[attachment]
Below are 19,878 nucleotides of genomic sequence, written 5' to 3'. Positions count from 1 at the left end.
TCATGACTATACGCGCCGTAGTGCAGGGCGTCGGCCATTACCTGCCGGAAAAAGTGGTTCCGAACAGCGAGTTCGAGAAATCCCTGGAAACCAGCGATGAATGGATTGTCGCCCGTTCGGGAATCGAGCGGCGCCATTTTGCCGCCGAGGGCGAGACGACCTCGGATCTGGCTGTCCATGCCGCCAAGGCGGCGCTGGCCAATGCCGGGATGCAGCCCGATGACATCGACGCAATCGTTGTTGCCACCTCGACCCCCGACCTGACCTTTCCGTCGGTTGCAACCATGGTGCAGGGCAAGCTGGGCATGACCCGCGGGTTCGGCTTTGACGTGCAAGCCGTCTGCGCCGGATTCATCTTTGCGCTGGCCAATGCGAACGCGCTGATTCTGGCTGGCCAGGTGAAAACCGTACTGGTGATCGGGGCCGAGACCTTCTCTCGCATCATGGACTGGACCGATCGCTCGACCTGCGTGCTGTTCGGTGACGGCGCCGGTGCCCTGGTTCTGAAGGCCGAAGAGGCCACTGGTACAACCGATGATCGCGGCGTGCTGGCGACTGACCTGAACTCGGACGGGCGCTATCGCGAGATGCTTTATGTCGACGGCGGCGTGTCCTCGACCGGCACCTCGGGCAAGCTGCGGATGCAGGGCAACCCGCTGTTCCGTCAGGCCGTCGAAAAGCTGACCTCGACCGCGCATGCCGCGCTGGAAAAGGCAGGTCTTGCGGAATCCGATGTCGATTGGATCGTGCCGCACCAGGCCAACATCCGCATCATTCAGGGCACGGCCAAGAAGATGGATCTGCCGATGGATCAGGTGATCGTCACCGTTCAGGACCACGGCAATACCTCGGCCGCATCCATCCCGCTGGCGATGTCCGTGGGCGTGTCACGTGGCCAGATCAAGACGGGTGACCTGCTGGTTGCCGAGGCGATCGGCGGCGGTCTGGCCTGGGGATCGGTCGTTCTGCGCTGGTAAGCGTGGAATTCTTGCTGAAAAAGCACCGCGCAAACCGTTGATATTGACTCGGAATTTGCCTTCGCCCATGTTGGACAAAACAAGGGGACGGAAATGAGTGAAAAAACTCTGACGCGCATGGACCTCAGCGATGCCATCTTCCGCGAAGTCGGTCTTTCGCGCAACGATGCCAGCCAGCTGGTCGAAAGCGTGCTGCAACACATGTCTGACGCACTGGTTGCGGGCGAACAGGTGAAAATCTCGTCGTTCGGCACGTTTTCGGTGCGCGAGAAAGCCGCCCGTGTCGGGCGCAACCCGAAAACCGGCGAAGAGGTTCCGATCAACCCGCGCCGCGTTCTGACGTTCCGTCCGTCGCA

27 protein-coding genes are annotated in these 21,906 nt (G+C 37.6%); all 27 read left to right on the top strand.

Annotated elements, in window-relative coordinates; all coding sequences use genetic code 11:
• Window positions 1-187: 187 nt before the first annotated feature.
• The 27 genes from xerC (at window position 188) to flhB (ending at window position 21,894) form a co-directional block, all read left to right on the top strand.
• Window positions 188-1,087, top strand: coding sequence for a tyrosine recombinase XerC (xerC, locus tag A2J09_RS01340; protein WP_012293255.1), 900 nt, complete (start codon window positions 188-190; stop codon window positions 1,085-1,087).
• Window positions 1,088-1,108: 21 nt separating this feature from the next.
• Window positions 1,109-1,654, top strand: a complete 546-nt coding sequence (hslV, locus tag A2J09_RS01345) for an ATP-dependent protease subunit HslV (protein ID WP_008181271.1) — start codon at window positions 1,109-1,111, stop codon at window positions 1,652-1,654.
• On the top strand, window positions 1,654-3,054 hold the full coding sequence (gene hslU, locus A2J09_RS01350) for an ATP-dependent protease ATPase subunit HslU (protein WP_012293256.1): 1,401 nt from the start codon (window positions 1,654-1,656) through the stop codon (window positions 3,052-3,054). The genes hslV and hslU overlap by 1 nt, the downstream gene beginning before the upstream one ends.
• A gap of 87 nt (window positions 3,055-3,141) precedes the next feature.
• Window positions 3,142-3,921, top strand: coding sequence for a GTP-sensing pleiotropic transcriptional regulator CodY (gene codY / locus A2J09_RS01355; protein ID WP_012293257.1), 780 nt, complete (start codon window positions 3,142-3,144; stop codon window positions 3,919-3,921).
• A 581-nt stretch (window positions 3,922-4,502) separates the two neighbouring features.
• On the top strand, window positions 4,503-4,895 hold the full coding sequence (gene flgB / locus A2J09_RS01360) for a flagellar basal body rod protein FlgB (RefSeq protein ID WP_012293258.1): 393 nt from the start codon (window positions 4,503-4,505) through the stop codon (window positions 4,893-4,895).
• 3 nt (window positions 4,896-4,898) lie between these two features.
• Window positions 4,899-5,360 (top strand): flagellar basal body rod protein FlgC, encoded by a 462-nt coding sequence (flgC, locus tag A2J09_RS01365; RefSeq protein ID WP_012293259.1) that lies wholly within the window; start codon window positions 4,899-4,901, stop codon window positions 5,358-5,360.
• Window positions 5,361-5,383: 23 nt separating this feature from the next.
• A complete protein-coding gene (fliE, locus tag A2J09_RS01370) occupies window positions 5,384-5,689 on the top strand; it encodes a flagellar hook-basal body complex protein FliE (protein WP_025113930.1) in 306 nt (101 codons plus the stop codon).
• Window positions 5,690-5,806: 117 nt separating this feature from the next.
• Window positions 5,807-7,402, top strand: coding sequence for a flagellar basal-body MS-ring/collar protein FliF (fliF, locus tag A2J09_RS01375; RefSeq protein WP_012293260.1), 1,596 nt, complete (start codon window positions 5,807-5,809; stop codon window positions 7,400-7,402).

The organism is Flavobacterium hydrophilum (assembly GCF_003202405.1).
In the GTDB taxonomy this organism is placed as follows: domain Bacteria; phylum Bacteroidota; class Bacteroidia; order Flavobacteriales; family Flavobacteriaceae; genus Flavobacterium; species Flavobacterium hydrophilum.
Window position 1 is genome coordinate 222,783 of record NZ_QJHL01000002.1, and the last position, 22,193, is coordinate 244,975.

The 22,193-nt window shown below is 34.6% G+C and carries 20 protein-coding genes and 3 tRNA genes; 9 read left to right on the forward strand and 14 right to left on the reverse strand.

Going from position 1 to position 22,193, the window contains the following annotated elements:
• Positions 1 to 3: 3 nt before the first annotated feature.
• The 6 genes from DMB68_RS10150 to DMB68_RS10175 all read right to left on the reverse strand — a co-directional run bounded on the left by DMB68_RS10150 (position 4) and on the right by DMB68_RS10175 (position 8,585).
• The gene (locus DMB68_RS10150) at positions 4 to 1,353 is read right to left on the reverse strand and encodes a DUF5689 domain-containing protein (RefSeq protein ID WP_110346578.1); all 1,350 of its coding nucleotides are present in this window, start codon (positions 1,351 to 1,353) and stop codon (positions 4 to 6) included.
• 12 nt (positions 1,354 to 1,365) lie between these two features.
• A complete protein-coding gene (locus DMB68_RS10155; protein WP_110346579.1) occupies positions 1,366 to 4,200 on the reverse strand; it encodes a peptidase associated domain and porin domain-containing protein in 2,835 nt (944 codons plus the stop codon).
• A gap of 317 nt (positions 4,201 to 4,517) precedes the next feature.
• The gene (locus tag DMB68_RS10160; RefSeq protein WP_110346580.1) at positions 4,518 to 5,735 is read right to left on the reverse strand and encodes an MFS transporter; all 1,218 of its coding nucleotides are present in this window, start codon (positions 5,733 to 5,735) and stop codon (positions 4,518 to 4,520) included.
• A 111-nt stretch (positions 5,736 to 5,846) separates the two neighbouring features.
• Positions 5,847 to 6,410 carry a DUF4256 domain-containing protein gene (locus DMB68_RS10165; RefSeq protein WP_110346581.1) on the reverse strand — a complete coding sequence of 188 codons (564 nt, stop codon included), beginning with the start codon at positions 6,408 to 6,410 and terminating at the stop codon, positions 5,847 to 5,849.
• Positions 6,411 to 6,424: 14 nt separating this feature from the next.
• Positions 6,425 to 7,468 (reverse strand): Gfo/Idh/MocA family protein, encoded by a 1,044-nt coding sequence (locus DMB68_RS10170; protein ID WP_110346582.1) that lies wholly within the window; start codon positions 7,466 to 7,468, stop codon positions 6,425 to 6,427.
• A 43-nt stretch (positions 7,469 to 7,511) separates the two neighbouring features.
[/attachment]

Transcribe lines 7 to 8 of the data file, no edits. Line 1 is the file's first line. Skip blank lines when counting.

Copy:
• Window positions 188-1,087, top strand: coding sequence for a tyrosine recombinase XerC (xerC, locus tag A2J09_RS01340; protein WP_012293255.1), 900 nt, complete (start codon window positions 188-190; stop codon window positions 1,085-1,087).
• Window positions 1,088-1,108: 21 nt separating this feature from the next.